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Re: Receiving notifications from SQL Server 2000 that data changed

Subject: Re: Receiving notifications from SQL Server 2000 that data changed
From: MobileMan
Date: Wed, 25 Oct 2006 20:01:02 -0700
Newsgroups: microsoft.public.sqlserver.notificationsvcs
Thanks Joe.  We've gone ahead and ordered the books from Amazon.  I 
appreciate your help and advice on this.

Thank you
Stay Mobile

"Joe Webb" wrote:

> I hope you find the book useful! It was designed to take someone with
> general awareness of SQLNS to competence in a very short amount of
> time. I've had good feedback from it and plan to update it to v2005;
> although all of the concepts in the book already apply to 2005, the
> book doesn't depict the new things like Management Studio integration,
> etc. 
> When writing it, I was contractually constrained to 160 pages. I ended
> up writing nearly 250 pages. After negotiations with the editor, the
> book ended up at 172 pages and the balance of the material ended up as
> bonus material in PDF format. Make sure you visit Rational Press' web
> site to down load it. 
> I've also got a c# application that I've developed to create
> subscribers, subscriber devices, and subscriptions for any v2.0
> instance on the machine. (With the enhancements to v2005, it's not
> needed so I haven't updated it. But it really helps in v2.0.) You can
> download it, source and exe, from my web site
> Due to the length of the book I was not able to cover creating custom
> components (event providers, delivery channels) in the book. :(   So
> you'll likely need to augment it a bit. Shyam Pather covers that
> aspect in his 600+ page book. Amazon for his name and you'll find it. 
> HTH... and keep posting questions (and answers) in the newsgroup.
> Joe
> -- 
> Joe Webb
> SQL Server MVP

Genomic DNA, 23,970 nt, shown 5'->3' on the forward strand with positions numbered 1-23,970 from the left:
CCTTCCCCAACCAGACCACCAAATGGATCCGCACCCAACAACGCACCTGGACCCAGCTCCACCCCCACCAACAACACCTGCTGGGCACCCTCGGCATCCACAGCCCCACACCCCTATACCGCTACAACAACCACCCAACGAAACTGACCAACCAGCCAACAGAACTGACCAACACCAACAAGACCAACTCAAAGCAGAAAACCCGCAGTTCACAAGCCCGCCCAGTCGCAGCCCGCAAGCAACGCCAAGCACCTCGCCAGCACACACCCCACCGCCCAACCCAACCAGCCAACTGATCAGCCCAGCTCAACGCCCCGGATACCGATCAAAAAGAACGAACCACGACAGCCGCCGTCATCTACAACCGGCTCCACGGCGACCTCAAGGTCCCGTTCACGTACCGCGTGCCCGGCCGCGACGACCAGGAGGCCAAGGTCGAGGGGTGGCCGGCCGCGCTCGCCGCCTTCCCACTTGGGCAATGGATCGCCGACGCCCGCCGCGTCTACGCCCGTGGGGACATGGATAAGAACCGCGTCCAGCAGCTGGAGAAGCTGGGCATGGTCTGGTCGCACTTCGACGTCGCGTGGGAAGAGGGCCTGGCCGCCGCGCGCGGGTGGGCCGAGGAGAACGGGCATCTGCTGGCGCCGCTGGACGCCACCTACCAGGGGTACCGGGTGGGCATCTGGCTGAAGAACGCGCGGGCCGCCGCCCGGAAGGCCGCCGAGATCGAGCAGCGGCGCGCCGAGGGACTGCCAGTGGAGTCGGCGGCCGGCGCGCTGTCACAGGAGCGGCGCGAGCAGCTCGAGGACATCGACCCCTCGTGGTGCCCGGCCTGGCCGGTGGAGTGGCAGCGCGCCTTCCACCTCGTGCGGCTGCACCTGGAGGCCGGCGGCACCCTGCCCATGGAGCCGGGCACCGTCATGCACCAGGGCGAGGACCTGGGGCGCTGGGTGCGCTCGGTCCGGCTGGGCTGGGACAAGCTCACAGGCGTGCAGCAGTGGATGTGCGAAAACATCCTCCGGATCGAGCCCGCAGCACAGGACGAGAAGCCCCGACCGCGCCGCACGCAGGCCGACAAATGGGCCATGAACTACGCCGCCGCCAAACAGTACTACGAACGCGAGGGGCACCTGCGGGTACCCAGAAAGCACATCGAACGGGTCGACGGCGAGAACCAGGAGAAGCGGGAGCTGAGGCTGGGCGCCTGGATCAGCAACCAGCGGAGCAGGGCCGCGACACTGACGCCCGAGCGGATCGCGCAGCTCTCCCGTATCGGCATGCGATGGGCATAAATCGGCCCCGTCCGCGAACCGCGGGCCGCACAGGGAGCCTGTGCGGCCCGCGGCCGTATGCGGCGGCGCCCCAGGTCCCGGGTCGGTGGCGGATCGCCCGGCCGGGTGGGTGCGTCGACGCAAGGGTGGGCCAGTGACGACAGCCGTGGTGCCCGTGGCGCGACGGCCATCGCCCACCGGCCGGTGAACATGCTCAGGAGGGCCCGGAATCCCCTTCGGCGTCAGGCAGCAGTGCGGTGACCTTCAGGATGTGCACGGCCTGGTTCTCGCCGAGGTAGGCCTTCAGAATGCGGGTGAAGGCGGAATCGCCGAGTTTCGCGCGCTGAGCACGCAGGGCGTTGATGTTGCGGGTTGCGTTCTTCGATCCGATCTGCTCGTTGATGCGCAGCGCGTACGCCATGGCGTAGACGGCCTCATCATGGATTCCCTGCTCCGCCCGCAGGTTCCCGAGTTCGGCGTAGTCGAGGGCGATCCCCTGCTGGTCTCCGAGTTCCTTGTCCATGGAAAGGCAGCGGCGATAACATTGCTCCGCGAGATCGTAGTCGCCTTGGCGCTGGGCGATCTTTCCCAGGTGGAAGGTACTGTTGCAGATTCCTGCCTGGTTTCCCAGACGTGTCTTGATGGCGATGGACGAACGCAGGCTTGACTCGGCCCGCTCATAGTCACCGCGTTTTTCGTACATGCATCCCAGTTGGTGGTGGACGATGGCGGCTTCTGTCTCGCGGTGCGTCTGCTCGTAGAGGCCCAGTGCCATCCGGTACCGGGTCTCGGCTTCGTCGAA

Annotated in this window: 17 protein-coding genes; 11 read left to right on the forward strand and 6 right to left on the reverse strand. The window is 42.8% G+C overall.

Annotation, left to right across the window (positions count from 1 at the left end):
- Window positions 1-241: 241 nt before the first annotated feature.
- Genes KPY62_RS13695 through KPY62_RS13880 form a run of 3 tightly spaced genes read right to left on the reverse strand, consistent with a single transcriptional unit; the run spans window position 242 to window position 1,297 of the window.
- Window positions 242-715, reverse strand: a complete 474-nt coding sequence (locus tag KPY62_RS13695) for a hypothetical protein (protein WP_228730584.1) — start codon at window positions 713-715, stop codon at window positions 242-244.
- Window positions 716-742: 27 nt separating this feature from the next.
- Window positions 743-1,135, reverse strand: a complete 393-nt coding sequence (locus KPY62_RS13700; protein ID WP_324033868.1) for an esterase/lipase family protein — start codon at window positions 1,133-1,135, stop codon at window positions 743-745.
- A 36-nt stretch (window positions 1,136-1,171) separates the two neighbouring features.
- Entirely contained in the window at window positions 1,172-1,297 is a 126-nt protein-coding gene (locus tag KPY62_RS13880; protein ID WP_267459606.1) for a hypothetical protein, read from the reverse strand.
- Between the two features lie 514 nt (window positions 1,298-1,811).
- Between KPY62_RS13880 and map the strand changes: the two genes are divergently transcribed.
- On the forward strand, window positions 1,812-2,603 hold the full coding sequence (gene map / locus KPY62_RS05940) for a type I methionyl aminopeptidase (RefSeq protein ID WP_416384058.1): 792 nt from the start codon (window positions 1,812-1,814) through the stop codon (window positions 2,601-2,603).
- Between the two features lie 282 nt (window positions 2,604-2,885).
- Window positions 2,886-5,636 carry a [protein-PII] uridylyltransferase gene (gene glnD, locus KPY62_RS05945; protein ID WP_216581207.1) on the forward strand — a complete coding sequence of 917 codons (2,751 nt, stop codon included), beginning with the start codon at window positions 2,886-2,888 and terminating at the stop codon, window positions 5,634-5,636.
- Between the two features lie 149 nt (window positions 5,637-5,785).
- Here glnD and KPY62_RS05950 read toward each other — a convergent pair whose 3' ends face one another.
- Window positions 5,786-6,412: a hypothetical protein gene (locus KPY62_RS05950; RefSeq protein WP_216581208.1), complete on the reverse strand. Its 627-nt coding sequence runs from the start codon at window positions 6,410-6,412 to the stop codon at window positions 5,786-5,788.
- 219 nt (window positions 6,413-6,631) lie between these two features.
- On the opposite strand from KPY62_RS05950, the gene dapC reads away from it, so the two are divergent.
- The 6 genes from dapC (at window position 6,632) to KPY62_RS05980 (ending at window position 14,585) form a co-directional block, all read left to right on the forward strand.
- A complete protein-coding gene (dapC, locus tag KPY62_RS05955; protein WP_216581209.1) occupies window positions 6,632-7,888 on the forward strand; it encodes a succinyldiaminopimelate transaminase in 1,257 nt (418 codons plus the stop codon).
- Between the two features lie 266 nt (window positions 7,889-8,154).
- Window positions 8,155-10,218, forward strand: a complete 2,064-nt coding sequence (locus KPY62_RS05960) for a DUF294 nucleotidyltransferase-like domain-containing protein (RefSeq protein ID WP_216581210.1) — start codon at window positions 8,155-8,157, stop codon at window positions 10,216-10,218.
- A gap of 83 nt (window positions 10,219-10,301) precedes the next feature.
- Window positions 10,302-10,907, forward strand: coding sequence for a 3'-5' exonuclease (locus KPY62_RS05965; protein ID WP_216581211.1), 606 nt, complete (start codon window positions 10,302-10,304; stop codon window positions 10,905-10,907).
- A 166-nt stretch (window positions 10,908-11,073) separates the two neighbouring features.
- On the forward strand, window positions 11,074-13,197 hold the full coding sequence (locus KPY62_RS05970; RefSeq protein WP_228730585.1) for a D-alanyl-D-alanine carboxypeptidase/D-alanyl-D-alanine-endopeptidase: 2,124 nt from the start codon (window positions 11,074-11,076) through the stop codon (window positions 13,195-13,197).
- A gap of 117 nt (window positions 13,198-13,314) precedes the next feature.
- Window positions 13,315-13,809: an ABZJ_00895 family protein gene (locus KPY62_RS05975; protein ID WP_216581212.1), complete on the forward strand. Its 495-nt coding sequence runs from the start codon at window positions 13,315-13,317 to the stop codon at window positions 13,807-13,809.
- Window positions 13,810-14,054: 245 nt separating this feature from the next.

> ~~~
> Get up to speed quickly with SQLNS
> I support PASS, the Professional Association for SQL Server.
> (
> On Thu, 19 Oct 2006 06:08:02 -0700, MobileMan
> <[email protected]> wrote:
> >Yes, I agree.  The development effort will probably be moderate to heavy.  
> >What this is really all about is we have a desktop client that needs "live 
> >data" sent to it.  Allow me to explain ...
> >
> >We are building an inventory system and the requirements call for the 
> >Management software to monitor inventory as it's being moved, consumed, and 
> >replentished.  The user will pick a specific section of a warehouse and be 
> >able to watch "the numbers" change and people on the warehouse floor move 
> >inventory around.  
> >
> >Because of this "live" data requirement we are trying to find the best way 
> >for the data to notify the client that it has changed.  Of course, the other 
> >approach that we are trying to avoid is having the client application 
> >continuously poll the database to see if anything has changed?  Possible on 
> >a 
> >small system, but on a large system this becomes very problematic from a 
> >performance perspective.
> >
> >So, this leaves us with the data being smart enough to inform us that it 
> >changed.  I was reading a book on SQL 05 and found the info on NS .... this 
> >is perfect in theory ... and now because of you book (thank you very much by 
> >the way) we see this is possible on SQL 2000 too.
> >
> >We will have to develop a custom event and channel, though, because 
> >techniques like e-mail or SMS are simply too slow (not to mention all the 
> >unneccessary processing overhead that would be required just to update a GUI 
> >that a number changed).  Frankly, what we're hoping for is something similar 
> >to .NET Remoting ... the data changed on the SQL box and we send out an 
> >event 
> >to the application.  The application is listening for that event, and 
> >updates 
> >the appropriate item in our GUI upon receipt.  A simple concept, but, as 
> >they 
> >say, "the devil is in the details" I know this will make for an interesting 
> >implementation.
> >
> >Just cracked the cover on your book - we're hoping everything we need to 
> >build this out will be discussed and exampled in your book.  Are there any 
> >other sources that you would recommend for this information, or does your 
> >book cover it?
> >
> >Thanks Joe - we appreicate it your advice and help on this.

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